In renovation work, no two jobs are the same. If you’re working for someone with deep pockets, where money is no object, and everything has to be new and shiny and bright, good on ya! (And give me their phone number!) Normally, though, you’re working on a tight budget, and every penny you spend eats into your profit. Or you’re working on your OWN place, and therefore motivated to reuse as much as possible, which saves you both disposal and replacement costs. Replacing damaged trim, especially custom trim, can be incredibly expensive. That’s why, when Zenith Industries told us their new Trim Puller tool would revolutionize the task of removing trim, we were very interested in seeing if they had pulled it off. So to speak.
My first thought when I wrestled the Trim Puller from its package was “This is a serious chunk of steel!” And durable, high carbon, heat-treated steel at that. The Trim Puller is fairly heavy, and feels very sturdy. An impact absorbing EDPM rubber handle makes it comfortable to hold, though. It’s shaped a bit like a little garden hoe, with a good-sized blade in the front. The blade is ground to a very narrow bevel, to easily get behind your trim. An integrated wedged center piece behind it helps to separate the trim from the wall as you tap the blade down. Here’s a quick video from the Zenith Industries TrimPuller.com site:
I’ve Got Ten OTHER Pry Bars, Who Needs The Trim Puller from Zenith Industries?!
My assortment of pry bars ranges from a small, thin flat pry bar to a six-foot-long version with a pointed tip. The small, flat bar is great for getting in behind trim, but gives almost no leverage for pulling larger pieces off. The big bar is great for busting up concrete or prying balky studs apart, but would tear the living *&%$ out of delicate trim. The various bars that fall in between work with varying degrees of success, depending on the application, but I generally end up destroying more trim than I save.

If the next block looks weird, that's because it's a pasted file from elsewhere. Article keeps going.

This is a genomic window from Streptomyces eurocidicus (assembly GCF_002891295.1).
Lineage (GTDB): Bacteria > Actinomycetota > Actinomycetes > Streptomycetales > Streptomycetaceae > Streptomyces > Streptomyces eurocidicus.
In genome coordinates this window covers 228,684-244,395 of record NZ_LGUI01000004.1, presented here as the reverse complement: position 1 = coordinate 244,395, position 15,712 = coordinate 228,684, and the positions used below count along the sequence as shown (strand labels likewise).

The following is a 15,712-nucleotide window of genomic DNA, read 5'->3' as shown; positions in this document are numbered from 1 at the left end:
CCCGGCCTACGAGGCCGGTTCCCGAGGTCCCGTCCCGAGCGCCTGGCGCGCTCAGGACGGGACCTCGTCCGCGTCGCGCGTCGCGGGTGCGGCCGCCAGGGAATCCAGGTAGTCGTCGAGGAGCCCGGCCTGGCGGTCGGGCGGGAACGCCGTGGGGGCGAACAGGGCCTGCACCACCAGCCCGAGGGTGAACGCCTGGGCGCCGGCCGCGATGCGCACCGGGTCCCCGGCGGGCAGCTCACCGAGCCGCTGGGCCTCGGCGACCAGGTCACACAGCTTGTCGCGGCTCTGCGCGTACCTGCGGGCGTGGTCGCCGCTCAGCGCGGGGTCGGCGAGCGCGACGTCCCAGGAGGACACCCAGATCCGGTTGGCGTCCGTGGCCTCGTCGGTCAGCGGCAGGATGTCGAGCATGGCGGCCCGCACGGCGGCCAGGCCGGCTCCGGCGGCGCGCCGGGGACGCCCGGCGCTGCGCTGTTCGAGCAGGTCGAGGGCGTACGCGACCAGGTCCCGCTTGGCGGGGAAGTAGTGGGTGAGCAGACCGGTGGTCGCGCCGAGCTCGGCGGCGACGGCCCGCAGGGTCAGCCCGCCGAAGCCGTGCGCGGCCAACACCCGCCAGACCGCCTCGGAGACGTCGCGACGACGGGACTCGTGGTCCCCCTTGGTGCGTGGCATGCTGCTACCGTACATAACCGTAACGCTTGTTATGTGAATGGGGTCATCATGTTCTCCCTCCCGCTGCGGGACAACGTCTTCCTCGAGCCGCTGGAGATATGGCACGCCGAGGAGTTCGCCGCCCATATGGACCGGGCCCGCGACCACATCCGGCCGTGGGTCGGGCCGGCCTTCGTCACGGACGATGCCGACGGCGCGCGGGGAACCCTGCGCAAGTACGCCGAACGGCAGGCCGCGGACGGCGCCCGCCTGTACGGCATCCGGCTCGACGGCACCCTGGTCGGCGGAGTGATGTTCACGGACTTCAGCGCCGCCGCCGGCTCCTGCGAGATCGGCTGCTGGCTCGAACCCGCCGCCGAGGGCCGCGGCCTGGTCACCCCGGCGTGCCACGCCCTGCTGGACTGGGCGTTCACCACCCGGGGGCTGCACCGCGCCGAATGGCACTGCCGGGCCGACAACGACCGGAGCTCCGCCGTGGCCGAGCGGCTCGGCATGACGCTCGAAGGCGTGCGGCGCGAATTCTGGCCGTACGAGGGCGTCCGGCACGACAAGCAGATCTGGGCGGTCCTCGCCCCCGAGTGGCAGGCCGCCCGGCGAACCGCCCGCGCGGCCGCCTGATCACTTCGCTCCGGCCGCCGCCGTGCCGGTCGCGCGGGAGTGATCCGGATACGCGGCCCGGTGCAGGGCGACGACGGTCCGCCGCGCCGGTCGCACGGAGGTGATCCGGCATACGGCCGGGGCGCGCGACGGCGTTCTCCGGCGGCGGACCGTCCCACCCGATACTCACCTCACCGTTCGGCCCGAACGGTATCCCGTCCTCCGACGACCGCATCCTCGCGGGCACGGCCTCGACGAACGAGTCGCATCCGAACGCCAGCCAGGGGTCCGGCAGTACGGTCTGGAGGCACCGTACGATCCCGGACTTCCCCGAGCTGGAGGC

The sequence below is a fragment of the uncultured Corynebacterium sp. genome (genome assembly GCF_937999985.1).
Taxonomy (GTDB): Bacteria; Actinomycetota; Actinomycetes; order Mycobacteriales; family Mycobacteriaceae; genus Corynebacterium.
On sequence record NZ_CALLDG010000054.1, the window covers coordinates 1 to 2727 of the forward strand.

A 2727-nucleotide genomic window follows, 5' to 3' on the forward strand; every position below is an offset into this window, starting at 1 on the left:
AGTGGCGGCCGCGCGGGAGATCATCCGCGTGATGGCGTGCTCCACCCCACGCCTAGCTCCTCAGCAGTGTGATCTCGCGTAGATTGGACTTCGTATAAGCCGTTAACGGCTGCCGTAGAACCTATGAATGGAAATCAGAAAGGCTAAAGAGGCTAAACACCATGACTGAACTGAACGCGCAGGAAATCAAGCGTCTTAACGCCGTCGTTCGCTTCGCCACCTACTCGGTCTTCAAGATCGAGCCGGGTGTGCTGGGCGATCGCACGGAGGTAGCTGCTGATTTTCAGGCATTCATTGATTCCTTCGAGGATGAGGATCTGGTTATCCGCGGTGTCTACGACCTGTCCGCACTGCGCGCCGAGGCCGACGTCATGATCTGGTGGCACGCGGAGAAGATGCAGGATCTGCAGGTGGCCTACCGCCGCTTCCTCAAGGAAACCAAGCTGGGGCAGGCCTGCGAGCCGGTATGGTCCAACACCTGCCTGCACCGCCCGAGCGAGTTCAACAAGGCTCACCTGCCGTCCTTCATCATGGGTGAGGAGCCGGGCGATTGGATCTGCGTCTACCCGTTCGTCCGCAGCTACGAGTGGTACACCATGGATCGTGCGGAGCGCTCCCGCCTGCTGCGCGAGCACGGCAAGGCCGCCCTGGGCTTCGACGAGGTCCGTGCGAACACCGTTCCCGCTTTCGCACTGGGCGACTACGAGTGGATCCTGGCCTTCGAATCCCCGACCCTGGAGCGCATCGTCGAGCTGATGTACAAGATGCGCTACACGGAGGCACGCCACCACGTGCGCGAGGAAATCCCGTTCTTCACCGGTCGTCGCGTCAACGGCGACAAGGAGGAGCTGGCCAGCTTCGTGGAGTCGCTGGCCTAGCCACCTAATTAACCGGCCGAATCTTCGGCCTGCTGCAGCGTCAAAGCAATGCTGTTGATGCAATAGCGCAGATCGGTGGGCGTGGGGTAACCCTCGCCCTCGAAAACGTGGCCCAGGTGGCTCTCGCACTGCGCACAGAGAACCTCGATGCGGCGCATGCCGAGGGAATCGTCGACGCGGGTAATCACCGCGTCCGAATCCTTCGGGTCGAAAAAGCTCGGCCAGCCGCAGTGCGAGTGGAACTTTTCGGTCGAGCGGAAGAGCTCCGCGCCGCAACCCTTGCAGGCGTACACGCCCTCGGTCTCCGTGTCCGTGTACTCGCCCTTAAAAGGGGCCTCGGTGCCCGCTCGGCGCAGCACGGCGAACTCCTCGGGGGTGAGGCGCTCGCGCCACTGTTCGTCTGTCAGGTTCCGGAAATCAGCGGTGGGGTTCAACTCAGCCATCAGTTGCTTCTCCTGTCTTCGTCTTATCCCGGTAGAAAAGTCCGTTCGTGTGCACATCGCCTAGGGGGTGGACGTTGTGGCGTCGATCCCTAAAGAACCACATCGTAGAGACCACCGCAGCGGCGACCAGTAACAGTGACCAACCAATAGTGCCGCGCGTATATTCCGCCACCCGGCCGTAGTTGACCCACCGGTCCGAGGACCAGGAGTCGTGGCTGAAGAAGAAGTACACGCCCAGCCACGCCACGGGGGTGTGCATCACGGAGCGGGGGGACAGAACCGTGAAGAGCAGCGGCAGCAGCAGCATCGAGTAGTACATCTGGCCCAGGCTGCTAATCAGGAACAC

Part of the problem is that most pry bars and claws have a relatively small contact area. This frequently ends up either splitting the trim, or gouging a hole in the wall. It’s generally not as bad if you do your prying right over a stud, but there’s still the issue of the small contact surface on the trim itself. The large, flat contact surface on the Trim Puller really does make a difference.
We tried out the Trim Puller on a kitchen remodel I’m working on. We had to remove a couple of sections of baseboard, remove a countertop from some base cabinets, and pull up a ceramic tile floor. The baseboard was over a plaster wall, which makes it challenging to remove without cracking the plaster.
We had a couple of sections of wall to do. After scoring along the top of the baseboard, we started at one end, tapping the Trim Puller down behind the baseboard. When you tap the Trim Puller down, the wedged center on the rear begins pushing the baseboard away from the wall. Once it was in, we rocked it gently from side to side. The Trim Puller has a large, wide surface, which provides very good leverage. By working our way slowly along the length of the baseboard, we were able to remove the entire thing, without damaging the baseboard – or the wall.